The Disability Discrimination Act - a vital piece of legislation

Disabled workersLike most reps and activists in the union I have not had to deal with the Disability and Discrimination Act (DDA) in any great detail. I am aware of the headline issues: the DDA exists; it is a bad thing if an employer discriminates against someone who is disabled; and an employer must carry out a thing called "reasonable adjustments" for existing staff and potential recruits. But that was the extent of my knowledge.

But now that I am disabled (I have had treatment for cancer and as a result will go blind in one eye) London Underground must apply reasonable adjustments to my situation - so I thought, I better look into this thing - the DDA.

The DDA is a significant, wide-ranging and important piece of legislation which protects workers who are covered under the terms of the Act. According to the blurb in the DDA Code of Practice, there are ten million disabled adults in our society. Now that is a lot of people and will necessarily involve a substantial amount of workers across industry. It covers anyone "who has a physical or mental impairment which has an effect on his or her ability to carry out normal day-to-day activities... physical or mental impairment includes sensory impairment. Hidden impairments are also covered (for example, mental illness or mental health problems, learning disabilities, dyslexia, diabetes and epilepsy)." Anyone who has been diagnosed with cancer or is HIV positive is also included under the terms of the Act.

The Act applies to existing workers and includes those applying for jobs and promotion. It applies to small employers as well as large organisations and it’s purpose is clear: it is unlawful for men and women to be discriminated against in the workplace because of a disability. This includes failure to make reasonable adjustments, harassing disabled staff, subjecting disabled workers to a detriment and even victimising workers.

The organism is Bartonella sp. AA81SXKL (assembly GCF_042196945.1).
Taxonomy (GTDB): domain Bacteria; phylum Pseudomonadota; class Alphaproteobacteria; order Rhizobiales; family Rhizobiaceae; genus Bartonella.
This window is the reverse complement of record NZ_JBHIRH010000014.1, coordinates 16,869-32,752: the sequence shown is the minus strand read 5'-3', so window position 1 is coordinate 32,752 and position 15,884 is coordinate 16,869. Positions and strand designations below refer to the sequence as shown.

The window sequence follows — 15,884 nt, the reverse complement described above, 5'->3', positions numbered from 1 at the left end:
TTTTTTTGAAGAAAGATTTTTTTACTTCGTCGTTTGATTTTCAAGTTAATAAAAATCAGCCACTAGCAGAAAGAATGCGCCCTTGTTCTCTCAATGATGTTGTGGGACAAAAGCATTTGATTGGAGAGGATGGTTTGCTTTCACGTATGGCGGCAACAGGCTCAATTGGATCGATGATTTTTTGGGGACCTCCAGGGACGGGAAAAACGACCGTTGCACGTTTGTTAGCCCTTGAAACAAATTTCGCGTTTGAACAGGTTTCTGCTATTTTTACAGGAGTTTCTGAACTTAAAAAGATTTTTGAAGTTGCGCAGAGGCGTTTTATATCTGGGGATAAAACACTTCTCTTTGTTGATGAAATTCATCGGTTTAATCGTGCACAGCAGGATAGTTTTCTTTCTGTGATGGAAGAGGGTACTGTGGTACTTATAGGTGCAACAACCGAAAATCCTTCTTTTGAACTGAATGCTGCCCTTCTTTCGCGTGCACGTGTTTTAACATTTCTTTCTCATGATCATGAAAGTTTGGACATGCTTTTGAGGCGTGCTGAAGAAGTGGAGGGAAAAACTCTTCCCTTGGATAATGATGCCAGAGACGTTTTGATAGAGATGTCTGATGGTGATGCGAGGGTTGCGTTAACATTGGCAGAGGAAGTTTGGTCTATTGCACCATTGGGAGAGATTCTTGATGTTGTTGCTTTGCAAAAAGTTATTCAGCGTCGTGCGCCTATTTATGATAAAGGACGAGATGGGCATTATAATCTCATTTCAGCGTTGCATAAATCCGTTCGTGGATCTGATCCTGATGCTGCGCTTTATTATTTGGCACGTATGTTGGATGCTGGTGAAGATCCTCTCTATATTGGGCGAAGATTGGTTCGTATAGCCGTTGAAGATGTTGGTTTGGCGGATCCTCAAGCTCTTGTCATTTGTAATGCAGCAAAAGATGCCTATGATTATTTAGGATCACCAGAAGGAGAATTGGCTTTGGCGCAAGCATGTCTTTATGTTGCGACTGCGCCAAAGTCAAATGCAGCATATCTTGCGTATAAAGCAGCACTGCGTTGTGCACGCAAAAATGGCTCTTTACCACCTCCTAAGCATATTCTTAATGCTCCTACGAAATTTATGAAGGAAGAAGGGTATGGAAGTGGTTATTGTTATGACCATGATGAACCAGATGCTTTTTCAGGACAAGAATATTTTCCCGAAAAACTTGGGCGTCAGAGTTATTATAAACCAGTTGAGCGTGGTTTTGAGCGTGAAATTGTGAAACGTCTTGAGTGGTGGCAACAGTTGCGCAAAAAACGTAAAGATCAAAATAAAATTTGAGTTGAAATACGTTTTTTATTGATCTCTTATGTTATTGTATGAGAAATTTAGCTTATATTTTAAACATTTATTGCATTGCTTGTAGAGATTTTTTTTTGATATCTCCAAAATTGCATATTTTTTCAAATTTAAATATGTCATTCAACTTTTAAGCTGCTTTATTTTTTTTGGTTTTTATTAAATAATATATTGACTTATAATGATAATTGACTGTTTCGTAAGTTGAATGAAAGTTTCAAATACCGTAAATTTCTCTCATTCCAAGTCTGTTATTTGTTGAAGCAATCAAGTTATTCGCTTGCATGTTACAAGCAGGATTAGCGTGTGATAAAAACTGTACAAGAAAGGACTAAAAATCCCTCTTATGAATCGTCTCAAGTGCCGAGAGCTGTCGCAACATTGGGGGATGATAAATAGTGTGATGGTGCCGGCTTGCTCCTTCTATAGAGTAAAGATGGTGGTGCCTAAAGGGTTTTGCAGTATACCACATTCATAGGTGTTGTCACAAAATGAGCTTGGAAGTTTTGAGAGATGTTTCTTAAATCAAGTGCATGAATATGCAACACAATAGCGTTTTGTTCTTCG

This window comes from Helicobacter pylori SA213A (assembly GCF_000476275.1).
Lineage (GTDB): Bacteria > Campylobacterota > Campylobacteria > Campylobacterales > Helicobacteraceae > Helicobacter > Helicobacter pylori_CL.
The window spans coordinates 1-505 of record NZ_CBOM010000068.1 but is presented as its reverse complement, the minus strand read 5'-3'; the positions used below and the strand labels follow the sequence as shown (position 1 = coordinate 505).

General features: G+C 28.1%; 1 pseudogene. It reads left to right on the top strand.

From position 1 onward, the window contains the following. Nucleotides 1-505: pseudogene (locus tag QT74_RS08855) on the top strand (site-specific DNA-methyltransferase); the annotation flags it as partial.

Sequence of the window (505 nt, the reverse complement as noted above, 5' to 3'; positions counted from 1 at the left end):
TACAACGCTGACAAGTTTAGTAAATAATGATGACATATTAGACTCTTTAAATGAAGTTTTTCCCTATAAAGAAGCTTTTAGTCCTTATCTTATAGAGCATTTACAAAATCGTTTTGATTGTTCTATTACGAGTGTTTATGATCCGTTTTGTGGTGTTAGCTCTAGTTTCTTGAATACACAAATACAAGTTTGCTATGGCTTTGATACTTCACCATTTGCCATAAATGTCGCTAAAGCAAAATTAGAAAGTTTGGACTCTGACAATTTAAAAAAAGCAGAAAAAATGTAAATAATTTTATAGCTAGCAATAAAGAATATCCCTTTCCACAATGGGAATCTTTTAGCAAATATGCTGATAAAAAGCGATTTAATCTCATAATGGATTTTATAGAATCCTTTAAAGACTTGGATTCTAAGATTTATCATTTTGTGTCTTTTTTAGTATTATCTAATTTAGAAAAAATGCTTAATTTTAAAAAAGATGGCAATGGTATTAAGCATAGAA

The big issue for me because it will be appled to me soon enough, is the employers duty to make reasonable adjustments. The code of practice says the duty arises “where a provision, criterion or practice applied by or on behalf of the employer, or any physical feature of premises occupied by the employer, places a disabled person at a substantial disadvantage compared with people who are not disabled.” So an employer should make such steps that are reasonable to make sure the disabled person is not disadvantaged. For example, if someone suffers fatigue as a result of their disability an employer could consider longer breaks or a change to working hours.

The Act also covers disabled staff when the employer does not even know that the person concerned has a disability. The code of practice gives an example of a woman with depression which causes her to cry at work. If the employer makes no effort to find out if the employee is disabled then the employer will be in breach of the duty to make reasonable adjustments.

Employers have a legal duty to carry out reasonable adjustments and if an employer fails to make them then the issue can be taken to an employment tribunal. Reasonable adjustments include such things as making physical alterations to offices and premises; allocating some of the disabled person’s responsibilities to another person; new training; allowing the person to be absent during working or training hours for rehabilitation, assessment or treatment; acquiring or modifying equipment; modifying procedures for testing or assessment. The possible adjustments that can be made to ensure that the disabled worker is not discriminated against are vast. And the disabled worker should be involved and their opinion sought throughout the process.

Above is only a summary of some of the main tenets of the act but there is a lot more to it than this.

The DDA is an important and vital piece of legislation which aims to stop discrimination against disabled people. The RMT campaigns for equality in society and in the workplace - so it is imperative that activists and reps familiarise themselves with this important piece of legislation.

The Disability Discrimination Act, Employment and Occupation - Code of Practice is an excellent document for those who wish to arm themselves with the main terms of the Act. I have included it as an attachment for those who will need it . Just click on the attachment below.